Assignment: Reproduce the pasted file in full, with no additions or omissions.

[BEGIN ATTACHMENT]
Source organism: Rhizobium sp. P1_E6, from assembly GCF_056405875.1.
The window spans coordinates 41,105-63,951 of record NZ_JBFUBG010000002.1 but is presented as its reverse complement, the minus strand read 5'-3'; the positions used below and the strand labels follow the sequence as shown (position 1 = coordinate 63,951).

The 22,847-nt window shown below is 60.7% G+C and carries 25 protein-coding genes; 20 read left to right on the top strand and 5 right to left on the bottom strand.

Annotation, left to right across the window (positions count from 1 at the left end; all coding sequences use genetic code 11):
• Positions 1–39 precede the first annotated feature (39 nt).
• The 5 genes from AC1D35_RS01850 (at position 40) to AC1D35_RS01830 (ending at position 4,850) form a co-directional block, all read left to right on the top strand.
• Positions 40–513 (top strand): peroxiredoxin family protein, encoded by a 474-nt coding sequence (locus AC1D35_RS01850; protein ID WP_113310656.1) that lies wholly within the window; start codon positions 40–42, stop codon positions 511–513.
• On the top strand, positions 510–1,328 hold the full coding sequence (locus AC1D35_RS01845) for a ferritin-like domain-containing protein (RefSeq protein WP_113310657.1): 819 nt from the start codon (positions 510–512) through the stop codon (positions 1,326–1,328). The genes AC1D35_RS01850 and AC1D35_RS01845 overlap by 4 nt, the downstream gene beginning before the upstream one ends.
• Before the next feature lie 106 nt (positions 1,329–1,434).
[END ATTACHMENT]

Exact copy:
Source organism: Rhizobium sp. P1_E6, from assembly GCF_056405875.1.
The window spans coordinates 41,105-63,951 of record NZ_JBFUBG010000002.1 but is presented as its reverse complement, the minus strand read 5'-3'; the positions used below and the strand labels follow the sequence as shown (position 1 = coordinate 63,951).

The 22,847-nt window shown below is 60.7% G+C and carries 25 protein-coding genes; 20 read left to right on the top strand and 5 right to left on the bottom strand.

Annotation, left to right across the window (positions count from 1 at the left end; all coding sequences use genetic code 11):
• Positions 1–39 precede the first annotated feature (39 nt).
• The 5 genes from AC1D35_RS01850 (at position 40) to AC1D35_RS01830 (ending at position 4,850) form a co-directional block, all read left to right on the top strand.
• Positions 40–513 (top strand): peroxiredoxin family protein, encoded by a 474-nt coding sequence (locus AC1D35_RS01850; protein ID WP_113310656.1) that lies wholly within the window; start codon positions 40–42, stop codon positions 511–513.
• On the top strand, positions 510–1,328 hold the full coding sequence (locus AC1D35_RS01845) for a ferritin-like domain-containing protein (RefSeq protein WP_113310657.1): 819 nt from the start codon (positions 510–512) through the stop codon (positions 1,326–1,328). The genes AC1D35_RS01850 and AC1D35_RS01845 overlap by 4 nt, the downstream gene beginning before the upstream one ends.
• Before the next feature lie 106 nt (positions 1,329–1,434).